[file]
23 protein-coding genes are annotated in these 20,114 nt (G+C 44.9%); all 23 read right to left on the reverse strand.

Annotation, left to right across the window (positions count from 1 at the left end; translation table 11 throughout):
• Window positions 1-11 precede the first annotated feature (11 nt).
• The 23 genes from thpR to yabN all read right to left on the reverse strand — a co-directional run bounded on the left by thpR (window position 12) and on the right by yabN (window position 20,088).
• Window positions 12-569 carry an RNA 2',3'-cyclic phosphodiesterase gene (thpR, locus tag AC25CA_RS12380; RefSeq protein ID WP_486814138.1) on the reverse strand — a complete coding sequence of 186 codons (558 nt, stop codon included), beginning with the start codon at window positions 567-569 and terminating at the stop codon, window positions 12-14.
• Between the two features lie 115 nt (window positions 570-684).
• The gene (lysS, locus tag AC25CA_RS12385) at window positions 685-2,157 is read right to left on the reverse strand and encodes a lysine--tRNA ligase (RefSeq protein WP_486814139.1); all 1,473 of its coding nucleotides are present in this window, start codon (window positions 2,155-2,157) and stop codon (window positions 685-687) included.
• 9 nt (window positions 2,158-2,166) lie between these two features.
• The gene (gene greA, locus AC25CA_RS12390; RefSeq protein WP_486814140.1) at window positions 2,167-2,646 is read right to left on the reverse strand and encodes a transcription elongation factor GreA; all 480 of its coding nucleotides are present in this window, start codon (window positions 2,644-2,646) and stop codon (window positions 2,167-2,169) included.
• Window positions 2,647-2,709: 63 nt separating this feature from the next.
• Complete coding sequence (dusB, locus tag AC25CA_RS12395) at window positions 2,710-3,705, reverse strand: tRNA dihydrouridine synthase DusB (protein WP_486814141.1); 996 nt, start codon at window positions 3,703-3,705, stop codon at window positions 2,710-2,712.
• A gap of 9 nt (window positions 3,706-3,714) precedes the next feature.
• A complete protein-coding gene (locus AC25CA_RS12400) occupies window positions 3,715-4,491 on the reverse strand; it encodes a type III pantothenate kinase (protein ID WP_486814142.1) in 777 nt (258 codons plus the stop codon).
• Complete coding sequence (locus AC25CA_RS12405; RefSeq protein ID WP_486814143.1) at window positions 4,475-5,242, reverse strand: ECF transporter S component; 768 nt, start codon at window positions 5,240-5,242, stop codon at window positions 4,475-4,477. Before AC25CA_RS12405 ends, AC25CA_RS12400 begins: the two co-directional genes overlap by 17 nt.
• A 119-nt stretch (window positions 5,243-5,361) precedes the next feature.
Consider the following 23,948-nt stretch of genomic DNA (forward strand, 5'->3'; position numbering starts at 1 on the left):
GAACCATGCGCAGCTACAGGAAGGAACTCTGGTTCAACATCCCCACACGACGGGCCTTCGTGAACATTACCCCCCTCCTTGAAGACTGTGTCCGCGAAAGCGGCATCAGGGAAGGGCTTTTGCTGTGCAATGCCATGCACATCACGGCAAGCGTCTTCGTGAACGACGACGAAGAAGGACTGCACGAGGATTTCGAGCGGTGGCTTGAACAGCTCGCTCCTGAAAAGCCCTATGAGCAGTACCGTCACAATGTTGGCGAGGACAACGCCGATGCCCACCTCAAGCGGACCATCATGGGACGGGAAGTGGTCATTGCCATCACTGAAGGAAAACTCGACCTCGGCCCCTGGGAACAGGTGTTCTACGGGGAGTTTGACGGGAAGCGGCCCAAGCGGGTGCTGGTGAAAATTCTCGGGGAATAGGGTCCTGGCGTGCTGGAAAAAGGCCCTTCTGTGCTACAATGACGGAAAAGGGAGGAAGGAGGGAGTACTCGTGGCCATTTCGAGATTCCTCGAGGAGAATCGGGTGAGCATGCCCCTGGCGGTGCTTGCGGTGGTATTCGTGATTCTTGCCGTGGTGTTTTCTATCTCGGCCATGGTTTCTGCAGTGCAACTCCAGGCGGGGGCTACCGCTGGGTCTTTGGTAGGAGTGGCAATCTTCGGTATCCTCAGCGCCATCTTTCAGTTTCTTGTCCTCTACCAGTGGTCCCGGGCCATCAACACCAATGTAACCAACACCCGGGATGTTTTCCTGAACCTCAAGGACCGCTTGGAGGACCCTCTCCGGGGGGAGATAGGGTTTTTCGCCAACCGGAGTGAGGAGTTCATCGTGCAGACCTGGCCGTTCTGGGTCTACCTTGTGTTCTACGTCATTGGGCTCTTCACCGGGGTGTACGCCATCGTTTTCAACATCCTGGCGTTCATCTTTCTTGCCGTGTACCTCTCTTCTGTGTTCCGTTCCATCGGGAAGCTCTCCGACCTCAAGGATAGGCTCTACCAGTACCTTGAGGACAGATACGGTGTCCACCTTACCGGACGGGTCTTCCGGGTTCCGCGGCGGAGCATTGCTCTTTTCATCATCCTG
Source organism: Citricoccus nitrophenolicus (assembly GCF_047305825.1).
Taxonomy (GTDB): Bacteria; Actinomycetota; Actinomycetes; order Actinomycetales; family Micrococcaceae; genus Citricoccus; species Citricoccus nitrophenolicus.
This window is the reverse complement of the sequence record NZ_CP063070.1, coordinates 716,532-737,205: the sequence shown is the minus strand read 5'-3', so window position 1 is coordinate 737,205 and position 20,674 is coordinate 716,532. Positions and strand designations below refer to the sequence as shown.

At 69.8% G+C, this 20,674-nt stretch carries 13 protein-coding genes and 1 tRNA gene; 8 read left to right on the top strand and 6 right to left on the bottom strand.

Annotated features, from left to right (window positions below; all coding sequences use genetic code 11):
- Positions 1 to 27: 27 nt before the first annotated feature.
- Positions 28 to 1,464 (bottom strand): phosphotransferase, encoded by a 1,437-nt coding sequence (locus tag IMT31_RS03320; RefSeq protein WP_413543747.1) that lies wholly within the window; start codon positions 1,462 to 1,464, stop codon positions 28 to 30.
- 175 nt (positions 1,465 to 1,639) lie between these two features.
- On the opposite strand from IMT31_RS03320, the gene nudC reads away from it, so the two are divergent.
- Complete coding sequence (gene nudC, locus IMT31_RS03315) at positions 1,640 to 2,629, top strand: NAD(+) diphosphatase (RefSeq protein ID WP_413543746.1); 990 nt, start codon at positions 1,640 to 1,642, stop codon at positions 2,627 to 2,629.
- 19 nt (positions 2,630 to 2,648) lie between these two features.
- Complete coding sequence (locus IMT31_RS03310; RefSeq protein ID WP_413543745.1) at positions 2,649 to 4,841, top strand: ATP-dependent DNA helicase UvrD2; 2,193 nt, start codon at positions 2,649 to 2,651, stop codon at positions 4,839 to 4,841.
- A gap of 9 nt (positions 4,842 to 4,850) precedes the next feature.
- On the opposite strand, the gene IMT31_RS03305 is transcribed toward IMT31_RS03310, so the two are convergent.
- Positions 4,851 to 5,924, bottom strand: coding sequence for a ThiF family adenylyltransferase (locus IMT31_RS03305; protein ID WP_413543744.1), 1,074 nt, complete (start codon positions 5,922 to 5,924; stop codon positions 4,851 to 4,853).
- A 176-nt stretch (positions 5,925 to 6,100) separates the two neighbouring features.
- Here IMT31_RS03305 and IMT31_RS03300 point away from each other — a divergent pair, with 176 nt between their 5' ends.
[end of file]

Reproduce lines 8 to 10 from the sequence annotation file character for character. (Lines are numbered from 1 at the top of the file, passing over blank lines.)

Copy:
• 9 nt (window positions 2,158-2,166) lie between these two features.
• The gene (gene greA, locus AC25CA_RS12390; RefSeq protein WP_486814140.1) at window positions 2,167-2,646 is read right to left on the reverse strand and encodes a transcription elongation factor GreA; all 480 of its coding nucleotides are present in this window, start codon (window positions 2,644-2,646) and stop codon (window positions 2,167-2,169) included.
• Window positions 2,647-2,709: 63 nt separating this feature from the next.